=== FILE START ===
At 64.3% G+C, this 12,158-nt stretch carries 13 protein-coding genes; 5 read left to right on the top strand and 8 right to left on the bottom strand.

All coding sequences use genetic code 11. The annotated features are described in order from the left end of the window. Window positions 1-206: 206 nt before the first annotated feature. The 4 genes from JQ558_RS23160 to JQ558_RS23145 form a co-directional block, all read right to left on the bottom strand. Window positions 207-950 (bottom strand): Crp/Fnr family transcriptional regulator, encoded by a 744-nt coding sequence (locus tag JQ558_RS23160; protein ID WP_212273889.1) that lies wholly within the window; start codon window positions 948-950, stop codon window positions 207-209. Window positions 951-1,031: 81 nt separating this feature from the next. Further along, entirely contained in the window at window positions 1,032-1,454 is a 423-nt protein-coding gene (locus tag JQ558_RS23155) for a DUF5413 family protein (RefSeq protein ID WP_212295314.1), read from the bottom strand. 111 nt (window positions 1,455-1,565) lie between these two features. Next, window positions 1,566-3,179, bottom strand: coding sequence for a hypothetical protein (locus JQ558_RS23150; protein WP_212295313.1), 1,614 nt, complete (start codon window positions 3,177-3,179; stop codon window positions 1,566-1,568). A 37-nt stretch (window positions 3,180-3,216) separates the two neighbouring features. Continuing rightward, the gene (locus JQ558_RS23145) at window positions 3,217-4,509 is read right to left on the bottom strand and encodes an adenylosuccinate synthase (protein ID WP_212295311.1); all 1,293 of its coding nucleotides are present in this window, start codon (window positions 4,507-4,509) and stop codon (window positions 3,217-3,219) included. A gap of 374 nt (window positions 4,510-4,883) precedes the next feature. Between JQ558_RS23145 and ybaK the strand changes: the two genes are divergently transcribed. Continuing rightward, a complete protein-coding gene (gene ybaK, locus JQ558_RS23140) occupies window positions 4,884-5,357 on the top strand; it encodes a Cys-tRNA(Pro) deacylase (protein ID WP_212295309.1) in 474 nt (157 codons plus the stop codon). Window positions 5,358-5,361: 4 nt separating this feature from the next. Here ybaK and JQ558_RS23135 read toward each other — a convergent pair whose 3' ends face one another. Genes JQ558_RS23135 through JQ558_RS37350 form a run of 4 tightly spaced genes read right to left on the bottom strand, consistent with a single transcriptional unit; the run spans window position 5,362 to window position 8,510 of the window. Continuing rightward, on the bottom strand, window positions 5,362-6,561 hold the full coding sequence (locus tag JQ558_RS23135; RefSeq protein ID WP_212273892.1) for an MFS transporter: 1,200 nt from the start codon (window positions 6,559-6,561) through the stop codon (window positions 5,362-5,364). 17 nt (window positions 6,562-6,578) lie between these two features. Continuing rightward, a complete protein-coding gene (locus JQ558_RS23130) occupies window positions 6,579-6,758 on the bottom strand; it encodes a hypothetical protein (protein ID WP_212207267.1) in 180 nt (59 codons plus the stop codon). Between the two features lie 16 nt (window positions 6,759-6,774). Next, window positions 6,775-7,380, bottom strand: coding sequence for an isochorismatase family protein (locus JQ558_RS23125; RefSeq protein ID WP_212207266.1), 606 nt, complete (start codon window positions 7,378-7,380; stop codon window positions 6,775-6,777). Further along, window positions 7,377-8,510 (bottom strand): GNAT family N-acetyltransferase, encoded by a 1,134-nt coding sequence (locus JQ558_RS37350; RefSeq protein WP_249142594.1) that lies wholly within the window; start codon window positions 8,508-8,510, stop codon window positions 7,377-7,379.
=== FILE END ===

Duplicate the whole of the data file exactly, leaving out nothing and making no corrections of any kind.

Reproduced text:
At 64.3% G+C, this 12,158-nt stretch carries 13 protein-coding genes; 5 read left to right on the top strand and 8 right to left on the bottom strand.

All coding sequences use genetic code 11. The annotated features are described in order from the left end of the window. Window positions 1-206: 206 nt before the first annotated feature. The 4 genes from JQ558_RS23160 to JQ558_RS23145 form a co-directional block, all read right to left on the bottom strand. Window positions 207-950 (bottom strand): Crp/Fnr family transcriptional regulator, encoded by a 744-nt coding sequence (locus tag JQ558_RS23160; protein ID WP_212273889.1) that lies wholly within the window; start codon window positions 948-950, stop codon window positions 207-209. Window positions 951-1,031: 81 nt separating this feature from the next. Further along, entirely contained in the window at window positions 1,032-1,454 is a 423-nt protein-coding gene (locus tag JQ558_RS23155) for a DUF5413 family protein (RefSeq protein ID WP_212295314.1), read from the bottom strand. 111 nt (window positions 1,455-1,565) lie between these two features. Next, window positions 1,566-3,179, bottom strand: coding sequence for a hypothetical protein (locus JQ558_RS23150; protein WP_212295313.1), 1,614 nt, complete (start codon window positions 3,177-3,179; stop codon window positions 1,566-1,568). A 37-nt stretch (window positions 3,180-3,216) separates the two neighbouring features. Continuing rightward, the gene (locus JQ558_RS23145) at window positions 3,217-4,509 is read right to left on the bottom strand and encodes an adenylosuccinate synthase (protein ID WP_212295311.1); all 1,293 of its coding nucleotides are present in this window, start codon (window positions 4,507-4,509) and stop codon (window positions 3,217-3,219) included. A gap of 374 nt (window positions 4,510-4,883) precedes the next feature. Between JQ558_RS23145 and ybaK the strand changes: the two genes are divergently transcribed. Continuing rightward, a complete protein-coding gene (gene ybaK, locus JQ558_RS23140) occupies window positions 4,884-5,357 on the top strand; it encodes a Cys-tRNA(Pro) deacylase (protein ID WP_212295309.1) in 474 nt (157 codons plus the stop codon). Window positions 5,358-5,361: 4 nt separating this feature from the next. Here ybaK and JQ558_RS23135 read toward each other — a convergent pair whose 3' ends face one another. Genes JQ558_RS23135 through JQ558_RS37350 form a run of 4 tightly spaced genes read right to left on the bottom strand, consistent with a single transcriptional unit; the run spans window position 5,362 to window position 8,510 of the window. Continuing rightward, on the bottom strand, window positions 5,362-6,561 hold the full coding sequence (locus tag JQ558_RS23135; RefSeq protein ID WP_212273892.1) for an MFS transporter: 1,200 nt from the start codon (window positions 6,559-6,561) through the stop codon (window positions 5,362-5,364). 17 nt (window positions 6,562-6,578) lie between these two features. Continuing rightward, a complete protein-coding gene (locus JQ558_RS23130) occupies window positions 6,579-6,758 on the bottom strand; it encodes a hypothetical protein (protein ID WP_212207267.1) in 180 nt (59 codons plus the stop codon). Between the two features lie 16 nt (window positions 6,759-6,774). Next, window positions 6,775-7,380, bottom strand: coding sequence for an isochorismatase family protein (locus JQ558_RS23125; RefSeq protein ID WP_212207266.1), 606 nt, complete (start codon window positions 7,378-7,380; stop codon window positions 6,775-6,777). Further along, window positions 7,377-8,510 (bottom strand): GNAT family N-acetyltransferase, encoded by a 1,134-nt coding sequence (locus JQ558_RS37350; RefSeq protein WP_249142594.1) that lies wholly within the window; start codon window positions 8,508-8,510, stop codon window positions 7,377-7,379.